Thursday, May 3, 2012

The Bill Evans Trio: "Moonbeams" (1962/2012 re-issue) CD Review

Concord Music Group is releasing a special re-issue of The Bill Evans Trio's 1962 album Moonbeams as part of its Original Jazz Classics Remasters series.  This series has already given us re-issues of The Bill Evans Trio's Waltz For Debby (2010) and Explorations (2011).

Moonbeams is an album of slower tunes recorded in May and June of 1962.

There is something so clear and perfect in Bill Evans' playing, in his style. Yet at the same time these recordings have a loose, introspective feel. There is a certain spontaneity to even the slowest of songs that makes them  lively. His playing is never dull, no matter the tempo.

This special re-issue includes three bonus tracks, all of which were previously unreleased.

"Re: Person I Knew"

"Re-Person I Knew" begins as a late-night soft tune, like at a club after it's closed, with a piano player who is reluctant to go home.  But when the other musicians come in, it changes. It has a sometimes-uneven rhythm that catches you off guard at times, with its odd starts. And then it features a nice, soft section with the bass taking lead.  This was Bill Evans' new bass player, Chuck Israels, who joined The Bill Evans Trio after the death of Scott LaFaro.

"Re: Person I Knew" was written by Bill Evans.  Interestingly, its title is an anagram of the sessions' producer, Orrin Keepnews.

"Polka Dots And Moonbeams"

Bill Evans has such a light touch, feeling his way through the beginning of "Polka Dots And Moonbeams." And then a couple of minutes in, his playing becomes brighter. You can sense his changing emotions - it's all there in his playing. There is nothing hidden.  And at times, there is a certain sweetness to this recording.

A slightly shorter take of this song is included in the bonus tracks.  It features some playful, joyful work by Bill Evans, as well as the other two musicians who follow him.

"Polka Dots And Moonbeams" was written by Johnny Burke and Jimmy Van Heusen.

"I Fall In Love Too Easily"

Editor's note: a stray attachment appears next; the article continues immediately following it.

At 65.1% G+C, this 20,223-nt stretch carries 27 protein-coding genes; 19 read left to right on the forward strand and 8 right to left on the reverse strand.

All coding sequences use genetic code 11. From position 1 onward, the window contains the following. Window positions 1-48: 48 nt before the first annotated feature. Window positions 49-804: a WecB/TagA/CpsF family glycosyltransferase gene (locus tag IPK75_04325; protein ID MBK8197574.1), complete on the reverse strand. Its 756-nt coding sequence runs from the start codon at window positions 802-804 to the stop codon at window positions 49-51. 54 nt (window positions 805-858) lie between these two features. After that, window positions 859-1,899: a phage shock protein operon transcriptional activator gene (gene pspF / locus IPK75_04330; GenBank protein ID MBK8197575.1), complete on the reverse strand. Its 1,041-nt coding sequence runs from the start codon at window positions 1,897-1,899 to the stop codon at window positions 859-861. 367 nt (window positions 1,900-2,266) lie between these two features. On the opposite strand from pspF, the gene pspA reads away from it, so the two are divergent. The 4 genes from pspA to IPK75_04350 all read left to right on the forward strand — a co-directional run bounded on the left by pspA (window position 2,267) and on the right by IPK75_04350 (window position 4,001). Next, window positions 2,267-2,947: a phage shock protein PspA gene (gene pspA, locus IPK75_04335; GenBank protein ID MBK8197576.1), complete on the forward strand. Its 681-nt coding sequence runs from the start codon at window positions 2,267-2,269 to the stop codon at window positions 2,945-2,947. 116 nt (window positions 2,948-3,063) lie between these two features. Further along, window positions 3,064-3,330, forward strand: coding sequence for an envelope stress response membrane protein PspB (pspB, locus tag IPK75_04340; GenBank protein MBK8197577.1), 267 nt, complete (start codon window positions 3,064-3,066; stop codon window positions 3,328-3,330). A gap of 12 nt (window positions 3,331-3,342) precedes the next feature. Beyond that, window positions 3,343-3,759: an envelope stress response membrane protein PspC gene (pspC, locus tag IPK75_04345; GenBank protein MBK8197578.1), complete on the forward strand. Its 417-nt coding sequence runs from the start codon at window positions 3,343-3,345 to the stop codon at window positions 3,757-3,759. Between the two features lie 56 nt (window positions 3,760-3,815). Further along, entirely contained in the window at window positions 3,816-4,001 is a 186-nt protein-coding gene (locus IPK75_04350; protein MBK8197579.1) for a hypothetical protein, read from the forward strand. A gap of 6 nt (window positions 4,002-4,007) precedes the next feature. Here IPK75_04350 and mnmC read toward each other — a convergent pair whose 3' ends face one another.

"I Fall In Love Too Easily" features very light, sparse playing by drummer Paul Motian. And Chuck Israels' bass is mostly in background. This track is mainly Bill Evans, who seems to have mixed feelings about falling in love so easily.  At first, it seems like maybe he's alone and lonely (as if his love went unrequited), but toward the end, it seems things are turning around.

An alternate take is included in the bonus tracks.  "I Fall In Love Too Easily" was written by Jule Styne and Sammy Cahn, and was featured in the 1945 film Anchors Away.  It was nominated for an Academy Award, but lost to "It Might As Well Be Spring," a song which, interestingly, The Bill Evans Trio also covers on this album.

"In Love In Vain"

This CD includes a really good, mellow, slow rendition of "In Love In Vain," a song written by Jerome Kern and Leo Robin

"Very Early"

The original album concluded with "Very Early," a song composed by Bill Evans.  It's one of the brightest tracks on this release, feeling lighter.  And it features probably the most interesting work on bass by Chuck Israels on this disc.  At moments, he's playing alongside Bill Evans rather than under him.

A shorter version of this song is included in the bonus tracks.  It's a truly pretty rendition at the start, and has the same bright energy as the other, earlier take.

CD Track List
  1. Re: Person I Knew
  2. Polka Dots And Moonbeams
  3. I Fall In Love Too Easily
  4. Stairway To The Stars
  5. If You Could See Me Now
  6. It Might As Well Be Spring
  7. In Love In Vain
  8. Very Early
  9. Polka Dots And Moonbeams (Take 3)
  10. I Fall In Love Too Easily (Take 3)
  11. Very Early (Take 10)

The Bill Evans Trio, at the time of these recordings, was Bill Evans on piano, Chuck Israels on bass, and Paul Motian on drums.

This special re-issue is scheduled to be released on May 15, 2012 as part of the Original Jazz Classics Remasters series.  Also being released that day are Thelonious Monk's Misterioso and Charlie Parker, Dizzy Gillespie, Bud Powerll, Max Roach and Charles Mingus' The Quintet: Jazz At Massey Hall.

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